Nesbitt, H.W., Young, G.M., McLennan, S.M. and Keays, R.R., 1996. Effects of chemical weathering and sorting on the petrogenesis of siliciclastic sediments, with implications for provenance studies. The Journal of Geology, 104(5), pp.525-542.

Sindowski, F.K.H., 1949. Results and problems of heavy mineral analysis in Germany; a review of sedimentary-petrological papers, 1936-1948. Journal of Sedimentary Research, 19(1), pp.3-25.

Spencer, C.J., Kirkland, C.L. and Taylor, R.J., 2016. Strategies towards statistically robust interpretations of in situ U–Pb zircon geochronology. Geoscience Frontiers, 7(4), pp.581-589.

Source-to-sink workflows for de-risking the oil and gas reservoir

Over the last few weeks we have been spending lots of time talking to clients about some of the datasets offered by Petryx. In a few cases we have been talking to sedimentologists and geoscientists who are experienced with manipulating and interrogating datasets like ours. However, even experienced geoscientists still have questions about how to get the most out of these datasets, particularly when doing source-to-sink work. This blog explains the approach we take at Petryx when puzzling out sediment routing and prediction of reservoir quality. We outline a generalised approach, followed by some of the outputs you would expect to see from a workflow like this.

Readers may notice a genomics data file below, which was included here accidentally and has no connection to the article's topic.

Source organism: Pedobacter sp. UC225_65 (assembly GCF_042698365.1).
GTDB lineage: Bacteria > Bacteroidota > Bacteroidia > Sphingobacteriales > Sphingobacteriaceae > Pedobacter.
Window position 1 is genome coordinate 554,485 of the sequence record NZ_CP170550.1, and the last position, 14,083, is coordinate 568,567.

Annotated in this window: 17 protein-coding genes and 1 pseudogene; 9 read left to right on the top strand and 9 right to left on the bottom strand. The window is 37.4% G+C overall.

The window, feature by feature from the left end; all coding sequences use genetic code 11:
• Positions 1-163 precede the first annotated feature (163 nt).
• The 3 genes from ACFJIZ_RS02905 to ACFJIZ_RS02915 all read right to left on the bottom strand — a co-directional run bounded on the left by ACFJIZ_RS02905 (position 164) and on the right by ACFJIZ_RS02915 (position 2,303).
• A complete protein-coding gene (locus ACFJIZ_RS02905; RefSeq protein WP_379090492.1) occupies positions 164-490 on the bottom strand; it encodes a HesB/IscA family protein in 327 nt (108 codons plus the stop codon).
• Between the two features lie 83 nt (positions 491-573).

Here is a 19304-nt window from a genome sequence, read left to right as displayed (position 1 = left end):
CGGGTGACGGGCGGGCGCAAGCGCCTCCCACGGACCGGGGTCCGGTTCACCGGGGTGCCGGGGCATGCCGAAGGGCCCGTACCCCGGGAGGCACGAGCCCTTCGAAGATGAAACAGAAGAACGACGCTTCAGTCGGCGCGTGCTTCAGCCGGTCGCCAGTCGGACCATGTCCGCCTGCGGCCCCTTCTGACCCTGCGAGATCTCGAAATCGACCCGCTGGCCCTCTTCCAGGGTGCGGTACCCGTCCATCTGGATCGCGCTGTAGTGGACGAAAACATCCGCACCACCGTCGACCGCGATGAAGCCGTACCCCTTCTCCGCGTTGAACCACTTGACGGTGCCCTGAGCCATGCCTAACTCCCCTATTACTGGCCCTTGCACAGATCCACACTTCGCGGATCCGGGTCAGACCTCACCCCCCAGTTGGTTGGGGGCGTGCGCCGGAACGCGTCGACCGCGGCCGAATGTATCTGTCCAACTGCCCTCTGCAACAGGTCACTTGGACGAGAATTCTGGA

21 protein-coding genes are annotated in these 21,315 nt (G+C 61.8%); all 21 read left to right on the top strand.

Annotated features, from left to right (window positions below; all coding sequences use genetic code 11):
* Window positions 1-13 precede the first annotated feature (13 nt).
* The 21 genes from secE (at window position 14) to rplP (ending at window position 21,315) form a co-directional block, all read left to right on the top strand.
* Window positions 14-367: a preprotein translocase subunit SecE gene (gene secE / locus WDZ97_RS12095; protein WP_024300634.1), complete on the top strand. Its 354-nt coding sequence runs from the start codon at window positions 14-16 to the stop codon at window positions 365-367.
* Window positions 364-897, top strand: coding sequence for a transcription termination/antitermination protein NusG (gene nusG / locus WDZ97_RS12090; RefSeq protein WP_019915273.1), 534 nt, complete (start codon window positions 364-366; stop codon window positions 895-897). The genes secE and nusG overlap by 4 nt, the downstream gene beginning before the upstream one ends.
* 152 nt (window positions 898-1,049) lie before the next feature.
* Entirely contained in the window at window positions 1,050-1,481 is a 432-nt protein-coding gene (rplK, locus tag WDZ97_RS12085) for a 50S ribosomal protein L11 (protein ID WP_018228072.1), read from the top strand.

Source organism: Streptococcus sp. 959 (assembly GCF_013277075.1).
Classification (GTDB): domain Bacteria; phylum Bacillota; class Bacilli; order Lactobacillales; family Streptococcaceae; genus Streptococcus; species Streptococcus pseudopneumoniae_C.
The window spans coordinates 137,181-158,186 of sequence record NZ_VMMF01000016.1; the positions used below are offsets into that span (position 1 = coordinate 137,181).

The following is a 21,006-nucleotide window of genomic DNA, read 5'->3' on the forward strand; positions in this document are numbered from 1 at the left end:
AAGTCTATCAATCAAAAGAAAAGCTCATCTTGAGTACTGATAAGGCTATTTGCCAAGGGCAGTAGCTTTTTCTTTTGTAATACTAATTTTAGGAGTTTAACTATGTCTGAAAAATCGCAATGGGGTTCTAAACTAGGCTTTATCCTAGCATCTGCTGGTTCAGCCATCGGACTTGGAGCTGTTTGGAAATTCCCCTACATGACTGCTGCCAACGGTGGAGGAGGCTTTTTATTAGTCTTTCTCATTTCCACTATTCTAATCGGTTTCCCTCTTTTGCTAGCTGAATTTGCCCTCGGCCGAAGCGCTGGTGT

Source to sink: Detailed study of processes and products relating to clastic sediments, from their origins in the hinterland, to the sedimentary basin.

Normally, the quickest route to good interpretation is through good scientific method. In source-to-sink questions this means observing the data, be that subsurface and/or hinterland data, and formulating a question: “where and when are the good reservoir sands being deposited”, or “does my block contain good quality sand?”. Maybe we have questions about seal capacity, or maybe a group of people have a bunch of questions which we could really do with some quantifiable answers to.